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Marilee J. Layman

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06:28 pm: Still Swollen
Swollen feet and ankles plus a big big headache. I'm going to be skimming today.

I did get my labs done today and hope to get the trash and recycling out tomorrow.

I turned the local NBC news on last night just before it was supposed to start but the Olympics were running late. They had the ice dancing couples up on the dais and it was the Canadians who won. When their anthem was played, they sang along for the whole thing. I don't think I've ever seen/heard an American sing our anthem.

And I realized that lots of people who want to go fast in their sports wear skintight clothes while snowboarders wear oversize plaid hoodies. They have to go fast, too, to get the height for tricks, so I wonder what benefit the skintight clothes are.

I give you an entire letter to the editor with an excellent point because it's short:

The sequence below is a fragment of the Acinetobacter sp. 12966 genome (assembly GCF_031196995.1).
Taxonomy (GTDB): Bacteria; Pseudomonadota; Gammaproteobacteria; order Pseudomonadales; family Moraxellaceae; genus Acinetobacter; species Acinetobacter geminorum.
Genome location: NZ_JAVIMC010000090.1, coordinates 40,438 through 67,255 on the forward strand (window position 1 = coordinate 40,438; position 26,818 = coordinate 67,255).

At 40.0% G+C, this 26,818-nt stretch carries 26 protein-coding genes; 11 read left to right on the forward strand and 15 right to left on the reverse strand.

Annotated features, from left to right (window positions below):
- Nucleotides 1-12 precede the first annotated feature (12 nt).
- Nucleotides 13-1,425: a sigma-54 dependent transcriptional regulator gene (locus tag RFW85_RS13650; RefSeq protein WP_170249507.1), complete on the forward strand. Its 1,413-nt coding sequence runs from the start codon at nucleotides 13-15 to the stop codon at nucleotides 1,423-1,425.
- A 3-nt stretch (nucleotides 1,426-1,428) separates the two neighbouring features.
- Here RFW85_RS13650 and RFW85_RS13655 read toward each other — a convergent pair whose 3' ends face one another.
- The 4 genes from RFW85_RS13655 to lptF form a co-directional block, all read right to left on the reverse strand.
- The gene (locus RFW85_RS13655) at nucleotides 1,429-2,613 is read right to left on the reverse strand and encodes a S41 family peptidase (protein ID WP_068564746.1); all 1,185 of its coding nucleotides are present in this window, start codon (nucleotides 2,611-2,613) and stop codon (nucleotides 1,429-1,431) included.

The Feb. 16 news story "Hormone offers hope for autism" reported that the hormone in question, oxytocin, "plays a key role in social interaction" and "heightens social sensitivity, social awareness, generosity and trust in people."

How soon can we start administering it to members of Congress?

Al Veerhoff, Kensington

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[User Picture]
Date:February 24th, 2010 07:01 am (UTC)
I bet you skintight clothes don't make one bit of difference in aerodynamics. Maybe the MythBusters should try that one.
Date:February 24th, 2010 10:03 pm (UTC)
Lots of money gets spent by the makers of the athletic gear to ensure that the specifc clothing they manufacture do, in fact, make a difference in terms of aerodynamics. In a lot of these sports where it matters, the difference between winning an losing is often measured in hundreths of a second (if not thousandths, so any little improvement matters. And its not just the relative tightness of the clothing, they also work with the materials to reduce drag to make them relatively more frictionless when moving in air.
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